Palo Alto Networks NGFW Security Policy Optimizer

How to evaluate NGFW tuning efficiency

The most common task is to check how efficiently your firewall is configured. To do this, there are free utilities and services from companies that deal with NGFW.

For example, it can be seen below that Palo Alto Networks has the opportunity directly from the support portal to start analyzing firewall statistics - an SLR report or an analysis of compliance with best practices - a BPA report. These are free online utilities that you can use without installing anything.



Expedition (Migration Tool)
Policy Optimizer
Zero Trust
Click on Unused
Click on Unused App
Click No Apps Specified
But what about Machine Learning

Expedition (Migration Tool)


A more complicated way to check your settings is to download the free Expedition utility (formerly the Migration Tool). It is downloaded as a Virtual Appliance under VMware, no settings are required with it - you need to download the image and deploy it under the VMware hypervisor, start and go to the web interface. This utility requires a separate story, only a course on it takes 5 days, there are so many functions there now, including Machine Learning and the migration of various configurations of policies, NAT and objects for different Firewall manufacturers. About Machine Learning, I will write more below in the text.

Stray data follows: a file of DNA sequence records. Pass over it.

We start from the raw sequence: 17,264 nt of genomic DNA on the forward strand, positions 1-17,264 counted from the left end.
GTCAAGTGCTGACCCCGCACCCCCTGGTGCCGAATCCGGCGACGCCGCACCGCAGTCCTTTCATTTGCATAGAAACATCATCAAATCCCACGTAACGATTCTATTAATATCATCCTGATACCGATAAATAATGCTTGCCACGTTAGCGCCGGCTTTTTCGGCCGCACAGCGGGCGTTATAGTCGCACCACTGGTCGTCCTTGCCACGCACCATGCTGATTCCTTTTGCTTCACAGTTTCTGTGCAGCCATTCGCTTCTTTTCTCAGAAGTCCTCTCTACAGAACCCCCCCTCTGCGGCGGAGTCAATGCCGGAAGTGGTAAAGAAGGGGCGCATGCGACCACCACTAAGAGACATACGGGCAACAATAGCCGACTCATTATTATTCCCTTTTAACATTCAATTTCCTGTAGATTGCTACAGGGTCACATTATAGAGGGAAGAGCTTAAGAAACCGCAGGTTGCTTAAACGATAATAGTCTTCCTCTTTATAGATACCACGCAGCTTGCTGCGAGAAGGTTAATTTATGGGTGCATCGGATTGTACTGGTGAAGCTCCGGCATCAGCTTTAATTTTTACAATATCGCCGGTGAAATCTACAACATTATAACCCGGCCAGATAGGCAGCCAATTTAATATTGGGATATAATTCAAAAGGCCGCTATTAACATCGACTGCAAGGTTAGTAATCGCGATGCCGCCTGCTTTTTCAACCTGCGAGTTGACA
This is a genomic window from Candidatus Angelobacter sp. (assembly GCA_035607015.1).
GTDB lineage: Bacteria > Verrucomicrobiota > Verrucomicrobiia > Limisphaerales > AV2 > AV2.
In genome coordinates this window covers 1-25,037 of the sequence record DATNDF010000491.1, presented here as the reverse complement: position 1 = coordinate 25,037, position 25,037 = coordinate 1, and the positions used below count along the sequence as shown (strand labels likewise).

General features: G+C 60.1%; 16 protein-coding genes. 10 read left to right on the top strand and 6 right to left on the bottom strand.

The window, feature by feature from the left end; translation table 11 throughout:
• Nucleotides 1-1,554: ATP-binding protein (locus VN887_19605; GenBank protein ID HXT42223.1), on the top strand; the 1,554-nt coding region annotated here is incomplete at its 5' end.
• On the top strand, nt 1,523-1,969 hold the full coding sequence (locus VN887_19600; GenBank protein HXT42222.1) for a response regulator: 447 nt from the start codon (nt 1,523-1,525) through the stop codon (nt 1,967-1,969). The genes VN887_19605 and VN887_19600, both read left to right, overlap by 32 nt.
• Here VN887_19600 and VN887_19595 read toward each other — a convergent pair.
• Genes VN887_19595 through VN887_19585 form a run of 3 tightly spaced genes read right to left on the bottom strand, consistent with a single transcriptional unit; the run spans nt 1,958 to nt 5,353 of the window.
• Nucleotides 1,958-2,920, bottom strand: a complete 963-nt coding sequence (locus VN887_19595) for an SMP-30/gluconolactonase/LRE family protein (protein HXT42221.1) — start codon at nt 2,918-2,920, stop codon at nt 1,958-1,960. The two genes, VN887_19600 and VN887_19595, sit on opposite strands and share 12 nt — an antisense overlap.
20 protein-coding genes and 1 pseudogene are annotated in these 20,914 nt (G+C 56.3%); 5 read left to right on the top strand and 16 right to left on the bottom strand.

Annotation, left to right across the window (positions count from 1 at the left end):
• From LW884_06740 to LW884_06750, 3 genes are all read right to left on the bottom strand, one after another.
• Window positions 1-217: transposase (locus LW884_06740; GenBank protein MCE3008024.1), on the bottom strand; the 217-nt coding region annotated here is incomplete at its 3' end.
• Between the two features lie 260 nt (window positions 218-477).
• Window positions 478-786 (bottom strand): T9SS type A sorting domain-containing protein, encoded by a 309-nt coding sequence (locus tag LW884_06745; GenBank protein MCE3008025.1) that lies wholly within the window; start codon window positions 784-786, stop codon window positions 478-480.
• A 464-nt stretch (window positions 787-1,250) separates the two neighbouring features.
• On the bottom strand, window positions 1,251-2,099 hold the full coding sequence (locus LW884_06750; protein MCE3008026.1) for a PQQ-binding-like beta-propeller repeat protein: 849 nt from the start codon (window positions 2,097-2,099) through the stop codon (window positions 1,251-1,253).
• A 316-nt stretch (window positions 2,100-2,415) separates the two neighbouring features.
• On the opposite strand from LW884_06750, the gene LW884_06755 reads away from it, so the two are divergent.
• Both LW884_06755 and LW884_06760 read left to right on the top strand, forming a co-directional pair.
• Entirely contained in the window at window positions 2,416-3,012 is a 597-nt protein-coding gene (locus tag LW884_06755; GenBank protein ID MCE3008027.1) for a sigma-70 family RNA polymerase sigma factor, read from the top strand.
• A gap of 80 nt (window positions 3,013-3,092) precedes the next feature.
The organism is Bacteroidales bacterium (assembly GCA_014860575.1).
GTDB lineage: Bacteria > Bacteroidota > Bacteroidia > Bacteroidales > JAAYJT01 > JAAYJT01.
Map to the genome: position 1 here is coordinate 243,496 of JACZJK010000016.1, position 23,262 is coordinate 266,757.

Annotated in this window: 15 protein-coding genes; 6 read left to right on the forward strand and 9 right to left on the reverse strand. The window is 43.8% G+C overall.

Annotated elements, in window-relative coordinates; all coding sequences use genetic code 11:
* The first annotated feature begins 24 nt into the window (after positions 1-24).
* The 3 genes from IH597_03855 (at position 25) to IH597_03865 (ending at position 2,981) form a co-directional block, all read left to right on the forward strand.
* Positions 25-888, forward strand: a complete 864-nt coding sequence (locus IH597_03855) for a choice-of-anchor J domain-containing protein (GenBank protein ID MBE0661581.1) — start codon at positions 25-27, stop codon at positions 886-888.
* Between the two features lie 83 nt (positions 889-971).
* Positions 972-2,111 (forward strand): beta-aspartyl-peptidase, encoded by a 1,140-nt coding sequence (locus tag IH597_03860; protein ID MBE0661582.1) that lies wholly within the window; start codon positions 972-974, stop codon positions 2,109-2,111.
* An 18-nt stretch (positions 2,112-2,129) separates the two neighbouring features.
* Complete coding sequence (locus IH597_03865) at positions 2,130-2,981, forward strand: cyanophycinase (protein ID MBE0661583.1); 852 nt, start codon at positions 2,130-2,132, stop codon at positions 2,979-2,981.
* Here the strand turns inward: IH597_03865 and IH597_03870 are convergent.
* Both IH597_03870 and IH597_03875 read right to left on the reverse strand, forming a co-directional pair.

Policy optimizer

And the most convenient option (IMHO), which I’ll talk about in more detail today, is a policy optimizer built into the Palo Alto Networks interface itself. To demonstrate it, I installed a firewall at home and wrote a simple rule: permit any to any. In principle, such rules are sometimes seen even on corporate networks. Naturally, I turned on all NGFW security profiles, as can be seen in the screenshot:


The screenshot below shows an example of my home unconfigured firewall, where almost all connections fall into the last rule: AllowAll, which can be seen from the statistics in the Hit Count column.


Zero trust

There is a security approach called Zero Trust . What does this mean: we must allow people within the network exactly those connections that they need and prohibit everything else. That is, we need to add clear rules for applications, users, URL categories, file types; enable all IPS and antivirus signatures, enable sandboxing, DNS protection, use IoC from the available Threat Intelligence databases. In general, a decent amount of tasks when setting up a firewall.

By the way, the minimum set of necessary settings for Palo Alto Networks NGFW is described in one of the SANS documents: Palo Alto Networks Security Configuration Benchmark - I recommend starting with it. And of course there is a set of best practices for setting up a firewall at the manufacturer:Best practice .

So, I had a firewall at home for a week. Let's see what traffic on my network is:


If you sort by the number of sessions, then bittorent creates them most, then comes SSL, then QUIC. Together, these are statistics on both incoming and outgoing traffic: there are a lot of external scans of my router. There are 150

different applications on my network. So, all this was skipped by one rule. Now let's see what Policy Optimizer says about this. If you looked at the screenshot of the interface with security rules above, then at the bottom left you saw a small window that hints to me that there are rules that can be optimized. Let's click there.